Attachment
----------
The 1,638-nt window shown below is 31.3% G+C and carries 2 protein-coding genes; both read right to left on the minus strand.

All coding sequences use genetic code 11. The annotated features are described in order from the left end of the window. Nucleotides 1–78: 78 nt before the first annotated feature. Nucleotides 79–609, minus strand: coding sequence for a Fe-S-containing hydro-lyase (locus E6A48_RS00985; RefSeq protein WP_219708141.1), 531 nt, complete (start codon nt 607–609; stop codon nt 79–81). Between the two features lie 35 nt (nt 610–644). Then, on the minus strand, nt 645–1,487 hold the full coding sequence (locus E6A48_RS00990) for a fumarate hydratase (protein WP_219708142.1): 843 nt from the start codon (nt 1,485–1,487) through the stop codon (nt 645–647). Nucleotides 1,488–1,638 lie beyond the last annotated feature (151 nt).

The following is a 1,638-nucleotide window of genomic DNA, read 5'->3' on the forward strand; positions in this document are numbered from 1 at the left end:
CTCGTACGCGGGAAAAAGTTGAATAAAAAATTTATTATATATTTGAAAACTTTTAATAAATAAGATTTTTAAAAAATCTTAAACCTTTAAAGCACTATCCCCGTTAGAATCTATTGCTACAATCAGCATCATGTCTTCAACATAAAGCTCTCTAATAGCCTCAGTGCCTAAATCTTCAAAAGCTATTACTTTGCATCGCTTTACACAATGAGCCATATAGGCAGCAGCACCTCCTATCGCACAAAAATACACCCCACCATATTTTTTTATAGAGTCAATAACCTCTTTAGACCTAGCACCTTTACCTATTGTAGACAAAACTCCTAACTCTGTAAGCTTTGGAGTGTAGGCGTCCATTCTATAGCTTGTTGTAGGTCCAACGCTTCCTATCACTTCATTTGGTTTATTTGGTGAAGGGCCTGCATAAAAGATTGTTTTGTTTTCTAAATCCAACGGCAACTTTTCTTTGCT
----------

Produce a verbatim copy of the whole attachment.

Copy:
The 1,638-nt window shown below is 31.3% G+C and carries 2 protein-coding genes; both read right to left on the minus strand.

All coding sequences use genetic code 11. The annotated features are described in order from the left end of the window. Nucleotides 1–78: 78 nt before the first annotated feature. Nucleotides 79–609, minus strand: coding sequence for a Fe-S-containing hydro-lyase (locus E6A48_RS00985; RefSeq protein WP_219708141.1), 531 nt, complete (start codon nt 607–609; stop codon nt 79–81). Between the two features lie 35 nt (nt 610–644). Then, on the minus strand, nt 645–1,487 hold the full coding sequence (locus E6A48_RS00990) for a fumarate hydratase (protein WP_219708142.1): 843 nt from the start codon (nt 1,485–1,487) through the stop codon (nt 645–647). Nucleotides 1,488–1,638 lie beyond the last annotated feature (151 nt).

The following is a 1,638-nucleotide window of genomic DNA, read 5'->3' on the forward strand; positions in this document are numbered from 1 at the left end:
CTCGTACGCGGGAAAAAGTTGAATAAAAAATTTATTATATATTTGAAAACTTTTAATAAATAAGATTTTTAAAAAATCTTAAACCTTTAAAGCACTATCCCCGTTAGAATCTATTGCTACAATCAGCATCATGTCTTCAACATAAAGCTCTCTAATAGCCTCAGTGCCTAAATCTTCAAAAGCTATTACTTTGCATCGCTTTACACAATGAGCCATATAGGCAGCAGCACCTCCTATCGCACAAAAATACACCCCACCATATTTTTTTATAGAGTCAATAACCTCTTTAGACCTAGCACCTTTACCTATTGTAGACAAAACTCCTAACTCTGTAAGCTTTGGAGTGTAGGCGTCCATTCTATAGCTTGTTGTAGGTCCAACGCTTCCTATCACTTCATTTGGTTTATTTGGTGAAGGGCCTGCATAAAAGATTGTTTTGTTTTCTAAATCCAACGGCAACTTTTCTTTGCT